Using global databases with Amazon Neptune - Amazon Neptune
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Using global databases with Amazon Neptune

An Amazon Neptune global database spans multiple Amazon Web Services Regions, enabling low-latency global reads and providing fast recovery in the rare case where an outage affects an entire Amazon Web Services Region.

A Neptune global database consists of a primary DB cluster in one region, and up to five secondary DB clusters in different regions.

Writes can only occur in the primary region. Secondary regions only support reads. Each secondary region can have up to 16 reader instances.

Overview of global databases in Amazon Neptune

Using a Neptune global database, you can run your globally distributed applications on a single database that spans multiple Amazon Web Services Regions.

A Neptune global database consists of one DB cluster in a primary Amazon Web Services Region where data is written, and up to five read-only DB clusters in secondary Amazon Web Services Regions. When you perform a write operation on the primary DB cluster, Neptune replicates the written data to all the secondary DB clusters using dedicated infrastructure, with latency typically under a second.

The following diagram shows an example global database that spans two Amazon Web Services Regions:

A Neptune global database has one primary DB cluster and one or more
        secondary DB clusters.

You can scale each secondary cluster independently to handle read-only workloads by adding one or more read-replica instances.

To perform a write operations, you must connect to the DB cluster endpoint of the primary DB cluster. Only the primary cluster can perform write operations. Then, as shown in the diagram above, replication is performed by the cluster storage volume, not the database engine.

Neptune global databases are designed for applications with a worldwide footprint. The read-only secondary DB clusters support read operations closer to application users.

A Neptune global database supports two different approaches to failover:

  • To recover from an outage in the primary region, use the manual unplanned detach-and-promote process, where you detach one the secondary clusters, turning it into a standalone cluster, and then promote it to be the new primary cluster.

  • For planned operational procedures such as maintenance, use managed planned failover, where you relocate the primary cluster to one of its secondary regions with no data loss.

Advantages of using global databases in Amazon Neptune

Using a global database, has the following advantages:

  • Global reads with local latency   —   If you have offices around the world, a global database lets your offices in secondary regions access data in their own region with local latency.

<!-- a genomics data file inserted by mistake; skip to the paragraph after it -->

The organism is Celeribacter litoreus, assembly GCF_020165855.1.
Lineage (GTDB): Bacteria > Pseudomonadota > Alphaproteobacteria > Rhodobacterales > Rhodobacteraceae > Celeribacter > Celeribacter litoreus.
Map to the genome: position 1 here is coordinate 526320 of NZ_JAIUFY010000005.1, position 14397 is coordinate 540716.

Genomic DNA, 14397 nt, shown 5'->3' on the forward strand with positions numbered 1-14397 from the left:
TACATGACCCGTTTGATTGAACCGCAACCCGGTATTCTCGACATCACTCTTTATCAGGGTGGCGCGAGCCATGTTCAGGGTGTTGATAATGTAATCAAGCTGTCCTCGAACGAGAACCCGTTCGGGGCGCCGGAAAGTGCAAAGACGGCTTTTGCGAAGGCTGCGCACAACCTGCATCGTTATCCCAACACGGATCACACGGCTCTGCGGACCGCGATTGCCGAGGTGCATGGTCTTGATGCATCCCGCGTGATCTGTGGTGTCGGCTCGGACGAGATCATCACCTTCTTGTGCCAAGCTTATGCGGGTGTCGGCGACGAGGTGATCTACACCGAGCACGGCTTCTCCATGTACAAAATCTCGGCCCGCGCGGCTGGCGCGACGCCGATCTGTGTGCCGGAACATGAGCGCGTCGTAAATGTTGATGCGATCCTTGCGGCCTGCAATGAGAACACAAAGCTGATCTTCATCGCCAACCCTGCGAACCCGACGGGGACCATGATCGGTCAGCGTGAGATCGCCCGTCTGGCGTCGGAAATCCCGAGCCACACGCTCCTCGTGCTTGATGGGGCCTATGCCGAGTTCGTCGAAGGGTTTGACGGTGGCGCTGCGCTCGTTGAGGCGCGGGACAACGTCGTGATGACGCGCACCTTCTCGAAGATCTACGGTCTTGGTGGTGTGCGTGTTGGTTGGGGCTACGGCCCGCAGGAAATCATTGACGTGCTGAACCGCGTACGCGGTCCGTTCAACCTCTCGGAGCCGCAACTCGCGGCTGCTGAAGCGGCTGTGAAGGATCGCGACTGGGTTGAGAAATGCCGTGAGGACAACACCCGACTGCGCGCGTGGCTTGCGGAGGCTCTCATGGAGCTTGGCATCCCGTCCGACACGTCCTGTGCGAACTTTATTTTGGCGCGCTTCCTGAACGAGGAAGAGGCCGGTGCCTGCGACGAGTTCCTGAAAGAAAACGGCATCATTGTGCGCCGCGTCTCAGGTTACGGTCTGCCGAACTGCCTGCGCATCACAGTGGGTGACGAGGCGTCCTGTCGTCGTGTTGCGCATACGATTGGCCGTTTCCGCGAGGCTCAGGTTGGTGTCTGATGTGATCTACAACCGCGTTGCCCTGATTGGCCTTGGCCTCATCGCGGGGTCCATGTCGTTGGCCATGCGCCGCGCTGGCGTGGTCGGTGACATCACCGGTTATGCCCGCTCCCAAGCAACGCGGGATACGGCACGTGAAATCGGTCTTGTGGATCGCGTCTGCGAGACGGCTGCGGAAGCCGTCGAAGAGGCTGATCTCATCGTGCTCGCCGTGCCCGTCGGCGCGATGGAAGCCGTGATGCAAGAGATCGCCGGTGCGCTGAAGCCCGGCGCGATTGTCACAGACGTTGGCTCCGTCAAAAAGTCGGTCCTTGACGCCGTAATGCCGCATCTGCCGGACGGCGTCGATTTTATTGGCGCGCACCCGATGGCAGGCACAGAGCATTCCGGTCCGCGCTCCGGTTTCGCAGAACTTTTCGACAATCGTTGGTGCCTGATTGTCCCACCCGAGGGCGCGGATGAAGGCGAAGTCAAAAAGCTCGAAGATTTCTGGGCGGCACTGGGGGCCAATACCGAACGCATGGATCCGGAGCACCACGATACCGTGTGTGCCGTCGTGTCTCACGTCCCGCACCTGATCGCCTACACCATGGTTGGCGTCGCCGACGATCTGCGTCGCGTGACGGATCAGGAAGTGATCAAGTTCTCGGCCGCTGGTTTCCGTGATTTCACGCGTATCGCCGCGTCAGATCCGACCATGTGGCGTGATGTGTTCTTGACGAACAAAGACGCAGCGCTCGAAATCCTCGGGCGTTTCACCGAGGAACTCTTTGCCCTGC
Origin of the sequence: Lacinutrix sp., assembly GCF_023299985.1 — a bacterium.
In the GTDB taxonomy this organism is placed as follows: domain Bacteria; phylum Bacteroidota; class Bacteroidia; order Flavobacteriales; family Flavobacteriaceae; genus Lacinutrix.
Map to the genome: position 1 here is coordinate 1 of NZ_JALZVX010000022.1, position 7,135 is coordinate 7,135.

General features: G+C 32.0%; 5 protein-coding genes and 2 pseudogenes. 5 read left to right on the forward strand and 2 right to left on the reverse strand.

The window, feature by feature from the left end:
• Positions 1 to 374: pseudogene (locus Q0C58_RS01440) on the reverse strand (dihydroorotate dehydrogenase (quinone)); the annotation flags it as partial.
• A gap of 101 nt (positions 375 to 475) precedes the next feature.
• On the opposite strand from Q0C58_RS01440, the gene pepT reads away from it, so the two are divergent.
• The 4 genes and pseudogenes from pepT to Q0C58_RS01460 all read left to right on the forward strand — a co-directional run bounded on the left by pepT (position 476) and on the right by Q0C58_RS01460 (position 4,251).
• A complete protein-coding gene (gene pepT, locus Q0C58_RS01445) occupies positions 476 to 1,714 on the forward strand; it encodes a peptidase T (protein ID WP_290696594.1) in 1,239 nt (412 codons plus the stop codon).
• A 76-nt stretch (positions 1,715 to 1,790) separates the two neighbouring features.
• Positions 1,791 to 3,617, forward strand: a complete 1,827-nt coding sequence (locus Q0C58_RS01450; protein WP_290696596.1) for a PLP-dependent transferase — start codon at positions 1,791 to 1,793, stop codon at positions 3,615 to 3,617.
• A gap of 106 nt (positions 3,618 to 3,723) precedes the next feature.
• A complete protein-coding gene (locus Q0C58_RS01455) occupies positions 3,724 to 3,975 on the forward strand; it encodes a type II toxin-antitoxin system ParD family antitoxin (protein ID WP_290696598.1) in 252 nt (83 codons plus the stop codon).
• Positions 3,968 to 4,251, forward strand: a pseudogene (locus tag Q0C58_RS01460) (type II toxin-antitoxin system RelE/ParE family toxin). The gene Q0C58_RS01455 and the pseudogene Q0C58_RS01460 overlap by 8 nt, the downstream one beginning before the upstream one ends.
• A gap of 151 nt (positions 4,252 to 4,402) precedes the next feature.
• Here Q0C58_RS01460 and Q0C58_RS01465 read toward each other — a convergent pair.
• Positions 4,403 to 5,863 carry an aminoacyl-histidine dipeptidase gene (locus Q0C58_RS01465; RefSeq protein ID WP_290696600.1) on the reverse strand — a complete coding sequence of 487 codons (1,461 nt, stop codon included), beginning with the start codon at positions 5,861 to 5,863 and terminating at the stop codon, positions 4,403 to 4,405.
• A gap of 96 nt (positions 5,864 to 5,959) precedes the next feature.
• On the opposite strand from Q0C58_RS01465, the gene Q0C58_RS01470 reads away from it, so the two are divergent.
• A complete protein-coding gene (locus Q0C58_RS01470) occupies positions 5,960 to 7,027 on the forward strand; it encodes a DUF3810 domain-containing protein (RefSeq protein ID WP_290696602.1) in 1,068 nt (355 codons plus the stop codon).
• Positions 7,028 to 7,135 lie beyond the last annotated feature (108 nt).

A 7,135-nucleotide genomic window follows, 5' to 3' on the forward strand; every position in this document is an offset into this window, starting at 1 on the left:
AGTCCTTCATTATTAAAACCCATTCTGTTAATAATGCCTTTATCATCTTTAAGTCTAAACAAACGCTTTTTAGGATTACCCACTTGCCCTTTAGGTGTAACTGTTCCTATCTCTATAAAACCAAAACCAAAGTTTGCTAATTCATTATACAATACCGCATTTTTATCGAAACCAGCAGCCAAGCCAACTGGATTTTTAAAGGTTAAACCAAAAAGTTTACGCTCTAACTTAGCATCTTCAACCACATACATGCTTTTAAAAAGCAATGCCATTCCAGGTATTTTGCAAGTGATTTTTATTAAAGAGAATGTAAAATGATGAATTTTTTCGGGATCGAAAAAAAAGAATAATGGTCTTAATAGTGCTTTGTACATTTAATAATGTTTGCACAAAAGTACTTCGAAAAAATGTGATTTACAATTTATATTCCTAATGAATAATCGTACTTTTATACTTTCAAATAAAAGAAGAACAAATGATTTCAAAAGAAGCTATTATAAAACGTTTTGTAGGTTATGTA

• Scalable secondary Neptune DB clusters   —   You can scale secondary clusters by adding read-replica DB instances. Because secondary clusters are read-only, they can each support up to 16 read-replicas rather than the usual limit of 15.

  • Fast replication to secondary DB clusters   —   Replication from primary to secondary DB clusters is fast, with latency typically under a second, with little performance impact on the primary DB cluster. Because the replication is performed at the storage level, DB instance resources are fully available for application read and write workloads.

  • Recovery from region-wide outages   —   The secondary DB clusters allow you to move the primary cluster to a new region more quickly, with lower RTO and less data loss (lower RPO) than traditional replication solutions.

Limitations of global databases in Amazon Neptune

The following limitations currently apply to global databases:

  • Neptune global databases are only available in the following Amazon Web Services Regions:

    • US East (N. Virginia):   us-east-1

    • US East (Ohio):   us-east-2

    • US West (N. California):   us-west-1

    • US West (Oregon):   us-west-2

    • Europe (Ireland):   eu-west-1

    • Europe (London):   eu-west-2

    • Asia Pacific (Tokyo):   ap-northeast-1

  • Neptune global databases don't support auto-scaling for secondary DB clusters.

  • You can't apply a custom parameter group to the global database cluster while you're performing a major version upgrade of that global database. Instead, create your custom parameter groups in each region of the global cluster and then apply them manually to the regional clusters after the upgrade.

  • You can't stop or start the DB clusters in a global database individually.

  • Read-replica intances in a secondary DB cluster can restart under certain circumstances. If the primary cluster's writer instance restarts or fails over, all the instances in secondary regions also restart. The secondary cluster is then unavailable until all its instances are back in sync with the primary DB cluster's writer instance.